Teach, motivate, organize, discipline, and save money are a few jobs managers are hired to do. Managers use many methods to perform these duties. However, not all of their management styles are effective.
A manager can be compared to a kind of octopus whose tentacles probe everywhere looking for oversights and other issues that need to be addressed. There are many ways of doing the job of an octopus. One is called micro-management. Using this style, a manager attempts to personally guide every nuance of business activity. This is not possible and this type of manager quickly becomes a thorn in worker’s sides. Micro-managing is generally seen as nit-picking. High employee turnover is a direct result of micro-managing. This costs the company money and often this type of manager gets swallowed up in the minutia of day-to-day details while losing sight of the big picture.
At the opposite end of the manager spectrum is the laid-back management style. This type of manager puts the most effort into being buddies with everyone and does not pay much attention to details of the job. The problem is that the people working under a manager, might like him/her but they’re not actually friends. The work atmosphere can be fun, but in the end, someone needs to be in charge. The laid-back manager is quite often viewed as not accomplishing very much and the business owners are very likely to send this type of manager down the road.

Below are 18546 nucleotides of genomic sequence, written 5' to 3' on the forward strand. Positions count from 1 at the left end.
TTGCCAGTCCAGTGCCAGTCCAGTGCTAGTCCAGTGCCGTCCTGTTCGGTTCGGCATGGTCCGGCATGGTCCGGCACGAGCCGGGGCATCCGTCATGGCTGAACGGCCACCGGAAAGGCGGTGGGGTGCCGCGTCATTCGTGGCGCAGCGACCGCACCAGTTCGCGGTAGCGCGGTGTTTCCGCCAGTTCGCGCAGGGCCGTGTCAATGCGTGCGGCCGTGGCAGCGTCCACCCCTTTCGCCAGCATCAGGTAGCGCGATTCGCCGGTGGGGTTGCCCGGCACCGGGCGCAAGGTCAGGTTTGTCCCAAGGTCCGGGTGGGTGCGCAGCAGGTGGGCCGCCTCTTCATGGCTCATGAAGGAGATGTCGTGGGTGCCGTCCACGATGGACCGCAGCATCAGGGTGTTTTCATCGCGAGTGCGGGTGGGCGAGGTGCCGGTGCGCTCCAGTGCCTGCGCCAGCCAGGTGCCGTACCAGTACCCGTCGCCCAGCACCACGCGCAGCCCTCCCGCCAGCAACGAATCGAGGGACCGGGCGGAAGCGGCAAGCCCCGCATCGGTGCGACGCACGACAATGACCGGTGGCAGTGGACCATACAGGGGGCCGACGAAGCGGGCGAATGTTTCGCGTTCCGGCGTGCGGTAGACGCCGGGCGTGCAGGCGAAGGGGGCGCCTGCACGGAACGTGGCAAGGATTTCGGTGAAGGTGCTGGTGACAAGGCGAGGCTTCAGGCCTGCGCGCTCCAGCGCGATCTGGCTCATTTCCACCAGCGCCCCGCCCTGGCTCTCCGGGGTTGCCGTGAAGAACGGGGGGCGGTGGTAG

Taking a mid-line between these two management styles is ideal. I like to call this style management by wandering around. This type of manager sets up larger big picture reference points than a micro-manager. For instance, a micro-manager would likely re-check an inventory that has already been checked in. Whereas this third type of manager would know that the inventory was checked in correctly just by looking at the lading bill to see if it was checked properly and then glancing at the space where the new inventory was stored before asking the person who checked things in if everything came in as ordered. This management style relies on trust and gives people room and responsibility to do their jobs correctly.
Management by wandering around usually means working shifts along side co-workers. This is very critical to knowing what is happening at the job. This manager is right there to help with problems or answer questions. Hanging out in an office full-time is not an indicator that someone is a good manager. I personally poke around durding a shift looking into garbage cans, for instance. You’d be amazed at what garbage cans can reveal.
Management by wandering around fosters loyalty and pride in the work place. This type of manager is ideal in my opinion.